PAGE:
When is lying acceptable?
We value honesty and condemn cheating. Understandable, because honesty has many benefits and lies and deceit can do a lot of damage. At the same time, we realize that no one is always completely honest. Everyone lies now and then. And I'm not even talking about hiding what you think or saying something that is true yet misleading. I'm talking about consciously saying things that we know are not true. And we all do this from time to time. Why do we do that? And when is it acceptable to lie? Emma Levine and Matthew Lupoli explain this clearly in a new article.
We condemn harmful lies
The general norm is to value honesty and condemn cheating. We prefer that we be honest with other people and we understand that others want us to be honest with them. It is important to mention that the condemnation of lies mainly refers to harmful lies: lies that disadvantage others. They aim to gain benefit for oneself at the expense of the other. We prefer to avoid people who use harmful lies as much as possible.
There is also another type of lie that is less often condemned: prosocial lies. Prosocial lies involve a conflict of moral values. The goal of being honest competes with something else we also care about, which is to help others. We therefore often speak of white lies. You lie for the (supposed) interest of the other person. In the table below Levine & Lupoli summarize what is known so far about prosocial lies:
In which situations are lies acceptable? In a following table the authors discuss situations in which lying is more acceptable to avoid unnecessary harm to the person being lied to.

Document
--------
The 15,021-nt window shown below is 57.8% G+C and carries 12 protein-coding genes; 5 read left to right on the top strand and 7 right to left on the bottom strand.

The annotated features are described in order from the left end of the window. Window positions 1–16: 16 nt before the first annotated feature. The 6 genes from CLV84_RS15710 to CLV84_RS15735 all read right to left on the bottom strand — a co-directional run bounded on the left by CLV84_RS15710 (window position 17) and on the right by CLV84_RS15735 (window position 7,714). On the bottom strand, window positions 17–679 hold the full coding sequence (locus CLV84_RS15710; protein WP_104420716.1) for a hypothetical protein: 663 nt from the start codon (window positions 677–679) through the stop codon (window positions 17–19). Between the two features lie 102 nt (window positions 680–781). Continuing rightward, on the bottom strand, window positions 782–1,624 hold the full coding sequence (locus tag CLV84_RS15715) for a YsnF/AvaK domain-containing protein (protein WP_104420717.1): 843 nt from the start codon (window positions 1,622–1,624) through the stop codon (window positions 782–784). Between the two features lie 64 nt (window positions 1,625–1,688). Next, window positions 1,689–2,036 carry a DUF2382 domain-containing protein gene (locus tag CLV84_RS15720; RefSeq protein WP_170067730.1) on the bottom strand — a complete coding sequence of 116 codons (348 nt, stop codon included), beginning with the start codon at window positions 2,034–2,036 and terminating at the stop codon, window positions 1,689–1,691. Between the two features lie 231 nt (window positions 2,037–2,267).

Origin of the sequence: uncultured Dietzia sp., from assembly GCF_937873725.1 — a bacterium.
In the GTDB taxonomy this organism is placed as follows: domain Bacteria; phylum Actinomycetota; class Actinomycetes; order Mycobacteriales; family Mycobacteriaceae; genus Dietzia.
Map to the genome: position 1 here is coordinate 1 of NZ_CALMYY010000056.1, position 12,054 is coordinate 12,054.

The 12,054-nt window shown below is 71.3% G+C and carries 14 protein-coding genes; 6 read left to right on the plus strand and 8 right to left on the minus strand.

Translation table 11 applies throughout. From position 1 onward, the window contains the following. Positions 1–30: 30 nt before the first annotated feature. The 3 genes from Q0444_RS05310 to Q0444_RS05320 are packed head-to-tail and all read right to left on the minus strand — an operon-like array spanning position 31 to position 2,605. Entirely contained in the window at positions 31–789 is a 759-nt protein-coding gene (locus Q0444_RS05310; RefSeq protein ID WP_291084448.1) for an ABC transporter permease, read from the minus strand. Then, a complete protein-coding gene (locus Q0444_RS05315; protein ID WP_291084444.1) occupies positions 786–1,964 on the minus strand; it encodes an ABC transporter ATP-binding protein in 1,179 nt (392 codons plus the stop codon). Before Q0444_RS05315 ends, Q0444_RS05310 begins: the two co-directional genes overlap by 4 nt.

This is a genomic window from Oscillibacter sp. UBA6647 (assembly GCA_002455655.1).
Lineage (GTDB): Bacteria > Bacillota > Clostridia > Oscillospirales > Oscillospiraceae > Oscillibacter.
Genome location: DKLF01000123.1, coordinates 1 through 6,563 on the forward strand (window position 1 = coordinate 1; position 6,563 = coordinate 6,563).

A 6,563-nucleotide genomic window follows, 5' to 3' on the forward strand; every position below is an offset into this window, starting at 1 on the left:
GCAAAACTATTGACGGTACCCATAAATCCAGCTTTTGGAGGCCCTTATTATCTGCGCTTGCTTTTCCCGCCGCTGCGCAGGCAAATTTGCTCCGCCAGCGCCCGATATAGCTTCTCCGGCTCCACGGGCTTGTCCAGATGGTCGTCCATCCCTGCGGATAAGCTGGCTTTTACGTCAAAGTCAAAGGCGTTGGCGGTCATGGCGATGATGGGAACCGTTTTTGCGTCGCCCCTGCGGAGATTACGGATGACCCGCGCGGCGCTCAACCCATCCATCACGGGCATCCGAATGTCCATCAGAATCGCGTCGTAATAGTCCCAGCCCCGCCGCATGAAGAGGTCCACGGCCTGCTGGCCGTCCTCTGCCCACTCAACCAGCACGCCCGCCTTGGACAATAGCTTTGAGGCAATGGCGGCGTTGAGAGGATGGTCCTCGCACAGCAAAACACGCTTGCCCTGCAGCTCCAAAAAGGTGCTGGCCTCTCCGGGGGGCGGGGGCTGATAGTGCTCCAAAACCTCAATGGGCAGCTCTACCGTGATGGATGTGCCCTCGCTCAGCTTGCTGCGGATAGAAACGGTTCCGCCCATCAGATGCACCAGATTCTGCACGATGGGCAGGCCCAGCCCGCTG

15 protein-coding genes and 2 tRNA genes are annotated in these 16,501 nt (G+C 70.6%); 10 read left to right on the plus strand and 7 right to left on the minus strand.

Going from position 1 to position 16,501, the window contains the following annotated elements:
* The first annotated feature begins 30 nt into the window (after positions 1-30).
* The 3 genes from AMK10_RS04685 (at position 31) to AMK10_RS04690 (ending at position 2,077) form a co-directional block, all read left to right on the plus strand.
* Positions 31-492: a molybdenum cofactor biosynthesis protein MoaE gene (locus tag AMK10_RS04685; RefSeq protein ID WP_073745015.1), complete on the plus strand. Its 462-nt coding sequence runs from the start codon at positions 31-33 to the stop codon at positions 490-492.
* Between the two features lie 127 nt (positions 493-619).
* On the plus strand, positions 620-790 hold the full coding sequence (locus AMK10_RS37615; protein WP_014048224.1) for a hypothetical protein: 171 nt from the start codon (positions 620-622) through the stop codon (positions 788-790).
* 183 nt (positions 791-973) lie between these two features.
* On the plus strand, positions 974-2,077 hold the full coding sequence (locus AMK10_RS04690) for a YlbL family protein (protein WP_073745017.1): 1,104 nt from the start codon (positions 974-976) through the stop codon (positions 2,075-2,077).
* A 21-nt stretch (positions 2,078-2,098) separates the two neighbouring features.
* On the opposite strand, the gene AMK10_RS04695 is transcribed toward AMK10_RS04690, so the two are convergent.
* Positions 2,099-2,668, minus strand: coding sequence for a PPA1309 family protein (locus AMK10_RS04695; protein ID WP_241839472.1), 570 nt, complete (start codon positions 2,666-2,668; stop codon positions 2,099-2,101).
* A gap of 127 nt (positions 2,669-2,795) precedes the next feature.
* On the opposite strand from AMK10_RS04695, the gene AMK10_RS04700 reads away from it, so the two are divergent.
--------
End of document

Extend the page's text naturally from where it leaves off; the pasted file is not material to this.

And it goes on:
We can continue to value honesty. But at the same time, we can understand that honesty is not always desirable and that dishonesty is not always unacceptable. Honesty is not the only value in life that we want to uphold. In many situations we strive not only for honesty but also for other things that are worthwhile, such as wanting to help other people and avoiding unnecessary suffering.
► Research on hypocrisy: This study examines why hypocrisy is common in our personal, professional and political lives, despite its known negative consequences. The researchers argue that hypocritical moral absolutism is preferable to admitting moral flexibility because of the associated social costs. They conducted six studies with 3,545 participants on honesty and found that people who admit flexible positions on honesty (e.g., "It's sometimes okay to lie") are punished more than people who hypocritically hold absolute positions on honesty (e.g., "It's never okay to lie") but don't always adhere to them. Although most people do not hold absolute positions against deception, they trust communicators with absolute honesty positions more than those with flexible honesty positions. This is because they see absolute stances as reliable indicators of future honesty even if the communicator has exhibited inconsistent behavior. The study also shows that communicators, including U.S. government officials, are aware of the social costs of moral flexibility. This research helps to better understand the psychology of honesty and the persistence of hypocrisy in our society.